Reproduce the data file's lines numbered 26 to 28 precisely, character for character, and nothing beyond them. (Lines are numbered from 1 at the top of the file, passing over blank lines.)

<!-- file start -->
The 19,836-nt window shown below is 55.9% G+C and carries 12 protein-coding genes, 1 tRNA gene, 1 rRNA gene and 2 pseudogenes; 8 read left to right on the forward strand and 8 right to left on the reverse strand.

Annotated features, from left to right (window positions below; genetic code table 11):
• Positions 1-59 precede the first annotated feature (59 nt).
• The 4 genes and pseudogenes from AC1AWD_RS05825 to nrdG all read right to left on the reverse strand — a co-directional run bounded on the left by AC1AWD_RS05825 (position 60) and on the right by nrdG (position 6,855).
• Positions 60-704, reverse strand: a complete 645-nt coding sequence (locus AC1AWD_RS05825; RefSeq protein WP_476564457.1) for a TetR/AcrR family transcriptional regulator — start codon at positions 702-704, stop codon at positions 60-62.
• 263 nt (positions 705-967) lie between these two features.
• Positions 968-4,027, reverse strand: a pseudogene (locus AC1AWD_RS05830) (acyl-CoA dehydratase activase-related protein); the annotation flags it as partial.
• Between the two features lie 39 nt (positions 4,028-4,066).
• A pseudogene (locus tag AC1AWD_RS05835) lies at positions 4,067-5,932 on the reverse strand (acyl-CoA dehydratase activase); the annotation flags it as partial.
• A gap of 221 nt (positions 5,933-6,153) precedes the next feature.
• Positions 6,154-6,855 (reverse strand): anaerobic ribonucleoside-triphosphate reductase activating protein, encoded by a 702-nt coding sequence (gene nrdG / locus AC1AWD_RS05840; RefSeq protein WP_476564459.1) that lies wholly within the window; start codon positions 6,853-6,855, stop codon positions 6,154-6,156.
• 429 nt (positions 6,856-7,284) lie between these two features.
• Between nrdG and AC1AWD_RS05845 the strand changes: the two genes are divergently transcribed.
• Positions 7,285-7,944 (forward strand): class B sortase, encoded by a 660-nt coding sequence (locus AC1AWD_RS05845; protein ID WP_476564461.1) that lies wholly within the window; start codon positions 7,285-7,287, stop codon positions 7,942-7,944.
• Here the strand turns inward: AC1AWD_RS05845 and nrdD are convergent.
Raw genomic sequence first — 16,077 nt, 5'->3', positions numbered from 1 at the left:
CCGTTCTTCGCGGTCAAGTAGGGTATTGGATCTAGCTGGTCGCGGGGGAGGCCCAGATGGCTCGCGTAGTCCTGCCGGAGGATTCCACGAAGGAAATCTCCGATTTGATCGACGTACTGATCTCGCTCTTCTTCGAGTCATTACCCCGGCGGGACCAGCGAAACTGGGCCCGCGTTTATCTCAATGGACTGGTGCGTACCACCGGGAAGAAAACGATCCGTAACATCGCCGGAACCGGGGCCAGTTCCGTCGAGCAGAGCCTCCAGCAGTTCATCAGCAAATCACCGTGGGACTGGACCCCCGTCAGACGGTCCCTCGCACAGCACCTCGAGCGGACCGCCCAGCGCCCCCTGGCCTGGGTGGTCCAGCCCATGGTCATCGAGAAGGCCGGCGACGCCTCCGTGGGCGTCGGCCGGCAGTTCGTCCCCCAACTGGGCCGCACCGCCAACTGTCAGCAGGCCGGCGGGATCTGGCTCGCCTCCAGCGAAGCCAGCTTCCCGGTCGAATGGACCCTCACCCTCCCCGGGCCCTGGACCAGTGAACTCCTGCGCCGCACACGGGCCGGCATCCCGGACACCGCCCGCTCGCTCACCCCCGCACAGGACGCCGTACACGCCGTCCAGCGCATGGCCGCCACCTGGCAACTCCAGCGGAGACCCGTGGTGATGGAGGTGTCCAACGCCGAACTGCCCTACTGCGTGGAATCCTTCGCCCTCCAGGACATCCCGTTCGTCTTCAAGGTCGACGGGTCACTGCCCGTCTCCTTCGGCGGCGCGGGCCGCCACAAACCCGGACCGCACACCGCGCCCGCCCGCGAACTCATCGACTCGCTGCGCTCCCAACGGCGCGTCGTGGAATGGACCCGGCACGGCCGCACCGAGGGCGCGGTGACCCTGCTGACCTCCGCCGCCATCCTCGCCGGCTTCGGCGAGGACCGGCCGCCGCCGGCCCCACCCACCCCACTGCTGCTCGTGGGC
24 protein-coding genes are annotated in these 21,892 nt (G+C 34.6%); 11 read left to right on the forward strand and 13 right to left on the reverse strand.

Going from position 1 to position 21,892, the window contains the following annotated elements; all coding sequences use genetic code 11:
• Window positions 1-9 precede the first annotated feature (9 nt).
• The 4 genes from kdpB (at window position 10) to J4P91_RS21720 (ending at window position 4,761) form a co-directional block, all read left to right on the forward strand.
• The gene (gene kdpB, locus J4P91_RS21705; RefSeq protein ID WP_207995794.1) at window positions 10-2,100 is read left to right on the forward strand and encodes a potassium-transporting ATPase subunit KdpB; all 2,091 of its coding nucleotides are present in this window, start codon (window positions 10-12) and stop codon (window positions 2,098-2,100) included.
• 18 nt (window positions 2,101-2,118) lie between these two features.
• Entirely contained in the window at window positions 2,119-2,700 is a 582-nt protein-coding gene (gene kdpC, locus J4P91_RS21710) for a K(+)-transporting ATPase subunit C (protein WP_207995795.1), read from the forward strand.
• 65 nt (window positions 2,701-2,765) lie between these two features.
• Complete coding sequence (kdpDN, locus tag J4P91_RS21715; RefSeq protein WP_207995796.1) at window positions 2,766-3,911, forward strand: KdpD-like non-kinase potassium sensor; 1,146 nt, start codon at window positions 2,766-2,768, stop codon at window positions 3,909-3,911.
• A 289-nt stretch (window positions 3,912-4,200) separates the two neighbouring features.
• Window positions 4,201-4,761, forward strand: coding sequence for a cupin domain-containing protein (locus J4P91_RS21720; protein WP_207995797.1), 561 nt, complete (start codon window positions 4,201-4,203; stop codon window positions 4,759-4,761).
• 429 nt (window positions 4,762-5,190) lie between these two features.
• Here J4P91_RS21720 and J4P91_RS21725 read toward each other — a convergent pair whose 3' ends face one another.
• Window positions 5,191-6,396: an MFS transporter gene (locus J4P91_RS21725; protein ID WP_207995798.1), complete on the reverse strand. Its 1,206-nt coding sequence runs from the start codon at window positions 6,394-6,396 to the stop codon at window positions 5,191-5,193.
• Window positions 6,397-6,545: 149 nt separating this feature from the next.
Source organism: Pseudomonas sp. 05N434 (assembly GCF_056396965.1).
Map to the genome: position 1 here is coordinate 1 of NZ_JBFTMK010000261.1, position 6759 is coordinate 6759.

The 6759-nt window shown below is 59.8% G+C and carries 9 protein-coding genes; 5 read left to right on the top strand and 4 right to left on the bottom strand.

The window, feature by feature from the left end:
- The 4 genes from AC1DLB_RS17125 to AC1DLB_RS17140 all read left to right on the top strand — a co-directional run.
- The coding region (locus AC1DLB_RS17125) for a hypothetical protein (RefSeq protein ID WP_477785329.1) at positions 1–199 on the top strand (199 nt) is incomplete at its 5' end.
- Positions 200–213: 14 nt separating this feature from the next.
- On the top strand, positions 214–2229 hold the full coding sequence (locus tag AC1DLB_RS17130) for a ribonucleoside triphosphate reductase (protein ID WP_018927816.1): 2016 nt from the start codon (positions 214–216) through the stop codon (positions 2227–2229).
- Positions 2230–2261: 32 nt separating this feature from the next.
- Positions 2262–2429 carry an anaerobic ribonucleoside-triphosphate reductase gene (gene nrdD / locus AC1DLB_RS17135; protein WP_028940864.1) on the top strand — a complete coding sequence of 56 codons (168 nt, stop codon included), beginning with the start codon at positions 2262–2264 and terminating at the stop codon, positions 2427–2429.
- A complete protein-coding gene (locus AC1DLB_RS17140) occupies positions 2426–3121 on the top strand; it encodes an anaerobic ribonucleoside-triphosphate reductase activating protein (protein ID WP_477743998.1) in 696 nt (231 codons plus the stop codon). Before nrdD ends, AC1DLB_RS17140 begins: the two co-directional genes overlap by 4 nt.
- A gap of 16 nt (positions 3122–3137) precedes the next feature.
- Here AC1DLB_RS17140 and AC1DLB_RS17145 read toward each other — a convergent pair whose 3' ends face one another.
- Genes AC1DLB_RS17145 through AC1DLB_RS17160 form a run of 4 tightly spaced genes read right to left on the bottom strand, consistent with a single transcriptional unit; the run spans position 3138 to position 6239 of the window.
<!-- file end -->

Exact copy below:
• Complete coding sequence (kdpDN, locus tag J4P91_RS21715; RefSeq protein WP_207995796.1) at window positions 2,766-3,911, forward strand: KdpD-like non-kinase potassium sensor; 1,146 nt, start codon at window positions 2,766-2,768, stop codon at window positions 3,909-3,911.
• A 289-nt stretch (window positions 3,912-4,200) separates the two neighbouring features.
• Window positions 4,201-4,761, forward strand: coding sequence for a cupin domain-containing protein (locus J4P91_RS21720; protein WP_207995797.1), 561 nt, complete (start codon window positions 4,201-4,203; stop codon window positions 4,759-4,761).